Client Testimonials: Video or Not? – April 2010

A great testimonial is the trump card for winning business. Clients telling others what you do is like gold in the bank. Traditionally, companies have relied on written testimonials. With the popularization of YouTube and other social media outlets, the bar has been raised to include video. And that can be a problem if you don’t watch out. Too many are bland as boiled water.

My client CompuCom, a large IT company, recently engaged me to produce a short testimonial video, featuring one of their clients LifeGift. You can see it by clicking on this link at YouTube.

What adds additional interest to this project is that before my project, Intel produced a darn good testimonial video, which you can see by clicking here. In this case, CompuCom was the client speaking about Intel’s work. They did a bang up job. My challenge was to see if I could do a little better. Nice to have those bars raised for one and all!

It just wouldn’t be social media if I didn’t add that you are invited to tell me which one better holds your interest…the Intel with CompuCom or the CompuCom with Intel…email me at are five pointers for creating a similar project…frankly, these tips are just as valid for almost any quality communication as they are in the video genre. It’s just that in video, flaws are often more glaring; and the costs of error high.

1. Have a Story to Tell
Too often, a litany of benefits, features, or “me” statements blow up all credibility by boring the client to death. You have to have a story that captures interest and takes the viewer on a journey. We think the CompuCom/LifeGift video does a pretty good job of that. It’s not always how much money you throw at a project that gets the desired result. Even with superb production quality, a video that doesn’t tell a “story” falls flat and wastes money. You see this all the time: It looks good, but you can’t remember a thing about it. Of course, it is even worse when it looks bad and also is flat on story.

2. Make it Brief
You have to tell your story as quickly as possible. The CompuCom video is several minutes, edited out of several hours of interviews. Ruthless editing is a requirement…there was so much more I would have loved to include; but with what there is here, we got the main ideas across. I had to let it go.

3. Capture Star Power and Authenticity
Unlike professional actors who are trained to work in front of a camera, individuals in a corporate video are likely to be uncomfortable in front of a camera. It can be an awkward and even nerve wracking experience for them–and everyone involved. In an effort to put on a brave front, “talent,” meaning the people on camera, will have a tendency to stiffen and stifle their authenticity. To capture their genuine personalities, you have to truly listen to them–and know how to bring out their truth, what is real and meaningful for them.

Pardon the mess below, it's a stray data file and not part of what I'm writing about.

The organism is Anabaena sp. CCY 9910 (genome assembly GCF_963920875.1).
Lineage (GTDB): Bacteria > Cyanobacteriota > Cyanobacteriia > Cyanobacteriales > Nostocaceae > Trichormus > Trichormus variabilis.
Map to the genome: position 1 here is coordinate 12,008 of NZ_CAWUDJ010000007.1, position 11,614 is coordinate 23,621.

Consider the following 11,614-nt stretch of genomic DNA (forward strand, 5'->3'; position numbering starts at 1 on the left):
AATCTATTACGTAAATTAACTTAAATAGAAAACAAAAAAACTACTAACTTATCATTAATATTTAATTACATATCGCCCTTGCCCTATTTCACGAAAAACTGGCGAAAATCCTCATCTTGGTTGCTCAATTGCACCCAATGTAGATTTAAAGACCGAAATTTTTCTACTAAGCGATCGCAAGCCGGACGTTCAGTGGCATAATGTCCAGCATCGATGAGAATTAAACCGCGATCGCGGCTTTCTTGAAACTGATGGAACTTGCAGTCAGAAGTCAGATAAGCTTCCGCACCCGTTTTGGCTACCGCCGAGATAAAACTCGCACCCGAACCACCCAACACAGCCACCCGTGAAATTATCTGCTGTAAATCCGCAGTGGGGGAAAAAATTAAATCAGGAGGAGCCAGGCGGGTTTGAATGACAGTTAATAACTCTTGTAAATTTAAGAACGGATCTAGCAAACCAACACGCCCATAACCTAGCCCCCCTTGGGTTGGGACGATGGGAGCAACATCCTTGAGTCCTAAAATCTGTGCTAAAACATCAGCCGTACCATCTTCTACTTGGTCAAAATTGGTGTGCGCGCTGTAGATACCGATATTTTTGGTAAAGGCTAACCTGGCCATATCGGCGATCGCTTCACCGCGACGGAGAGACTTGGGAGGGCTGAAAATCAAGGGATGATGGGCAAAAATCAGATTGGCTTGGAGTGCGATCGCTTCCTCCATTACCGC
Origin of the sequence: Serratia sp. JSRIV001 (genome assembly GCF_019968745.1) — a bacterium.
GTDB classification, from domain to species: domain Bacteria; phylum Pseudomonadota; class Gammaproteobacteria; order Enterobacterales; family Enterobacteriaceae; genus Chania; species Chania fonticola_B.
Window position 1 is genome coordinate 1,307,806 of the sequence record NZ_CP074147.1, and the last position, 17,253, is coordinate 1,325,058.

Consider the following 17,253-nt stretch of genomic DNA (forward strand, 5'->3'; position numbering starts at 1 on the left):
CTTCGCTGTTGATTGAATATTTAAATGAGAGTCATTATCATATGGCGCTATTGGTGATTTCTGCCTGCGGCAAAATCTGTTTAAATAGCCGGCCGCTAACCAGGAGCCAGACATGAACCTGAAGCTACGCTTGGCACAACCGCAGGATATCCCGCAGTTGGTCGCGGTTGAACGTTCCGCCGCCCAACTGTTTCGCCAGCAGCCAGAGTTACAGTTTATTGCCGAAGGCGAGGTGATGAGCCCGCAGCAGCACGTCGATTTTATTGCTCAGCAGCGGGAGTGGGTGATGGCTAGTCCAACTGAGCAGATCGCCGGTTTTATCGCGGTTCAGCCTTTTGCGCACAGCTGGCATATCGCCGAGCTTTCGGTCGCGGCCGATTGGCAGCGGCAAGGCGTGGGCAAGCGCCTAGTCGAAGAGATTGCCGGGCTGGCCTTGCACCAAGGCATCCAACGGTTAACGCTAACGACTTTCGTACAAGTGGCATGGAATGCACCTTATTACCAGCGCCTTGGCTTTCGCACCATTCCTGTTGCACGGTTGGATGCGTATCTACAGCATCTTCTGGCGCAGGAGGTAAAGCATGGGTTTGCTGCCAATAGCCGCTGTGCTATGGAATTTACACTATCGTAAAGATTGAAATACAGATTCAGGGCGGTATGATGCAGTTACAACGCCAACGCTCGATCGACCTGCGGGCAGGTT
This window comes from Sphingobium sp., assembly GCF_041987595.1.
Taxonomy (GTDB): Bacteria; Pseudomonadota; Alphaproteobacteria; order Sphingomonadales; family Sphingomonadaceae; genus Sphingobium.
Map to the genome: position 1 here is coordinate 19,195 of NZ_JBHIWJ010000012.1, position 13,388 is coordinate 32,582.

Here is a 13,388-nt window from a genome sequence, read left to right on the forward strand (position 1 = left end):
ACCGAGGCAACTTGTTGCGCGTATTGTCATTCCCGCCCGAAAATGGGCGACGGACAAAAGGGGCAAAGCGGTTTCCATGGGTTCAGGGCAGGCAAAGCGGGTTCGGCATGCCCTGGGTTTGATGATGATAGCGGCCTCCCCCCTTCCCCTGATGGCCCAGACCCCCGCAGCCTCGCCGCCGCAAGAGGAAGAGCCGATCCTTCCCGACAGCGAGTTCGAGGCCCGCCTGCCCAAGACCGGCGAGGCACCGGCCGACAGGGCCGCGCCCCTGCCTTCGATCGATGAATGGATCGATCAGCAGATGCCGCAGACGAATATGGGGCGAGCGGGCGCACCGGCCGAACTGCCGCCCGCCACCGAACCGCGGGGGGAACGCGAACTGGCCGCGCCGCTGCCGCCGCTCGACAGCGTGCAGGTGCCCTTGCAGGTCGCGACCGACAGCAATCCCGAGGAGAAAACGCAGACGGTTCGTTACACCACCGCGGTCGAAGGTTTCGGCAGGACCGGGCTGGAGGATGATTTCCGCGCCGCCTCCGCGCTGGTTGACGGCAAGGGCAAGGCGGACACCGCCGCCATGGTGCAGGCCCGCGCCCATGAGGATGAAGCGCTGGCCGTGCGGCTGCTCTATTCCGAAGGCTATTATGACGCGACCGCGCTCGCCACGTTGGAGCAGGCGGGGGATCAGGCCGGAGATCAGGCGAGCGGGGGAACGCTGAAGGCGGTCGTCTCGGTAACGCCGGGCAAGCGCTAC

4. High Production Quality
We all have Flip cameras which are great for blogs or snippets of this or that. For this, dump it. You DO NOT want to skimp on production quality. In the CompuCom video, the production team was the best. They captured the lighting of the subjects in just the way I wanted. The faces looked just like they did in person, as real human beings. The background was just the kind of soft effect I wanted, maintaining focus on the content and facial expressions. Yet, at the same time, it was aesthetically pleasing. And notice, if you watch the video, the content ended up being so strong that we didn’t need a lot of filler or fancy animations to jazz it up. The people just told their stories. The production choices supported them.

5. Let the Truth Unfold
Although before we began filming, I had a general idea of what the folks in the video would be talking about. As to what specific details, once the cameras were rolling, who knew what would pop up? Initially, my LodeStar client imagined one person on the film. Deeper into the planning, we decided the overall result would be better with more people involved. Rich detail flowed out as the cameras rolled. Answering my questions, which were asked with wholehearted listening, the folks on camera revealed rich details, more interesting than I dared to imagine. The point here, though, is that what they said, was the truth, their truth, told in their way and in their words. That’s what makes it work so well. No script or forced directions could have captured that genuine quality. It is a joy to watch and trust in the process.

A caveat: This is truly one area where hiring professionals makes a difference in outcome. With Flip cameras and simple editing software, capturing video has never been easier; so doing it yourself seems within reach. And there is a place for Flips, but not here.

Before you head down a thorny path, investing wasted dollars and time, think through what seems like an innocent enough idea – creating in-house videos that look as inexpensive as they were to make – and end up being something your clients dismiss.

It’s a fact. In today’s media-savvy world, a well-executed video, unlike the two-dimensional quote, has more texture. With context, pictures, sounds, and human faces, a well-produced film speaks volumes, touching prospects on a variety of emotional and intellectual levels. The result? More credibility. More clients. More revenue.

*Please note: There are Federal Trade Commission rules about the use of testimonials. For the most part, these rules are to ensure disclosure, honesty, and integrity.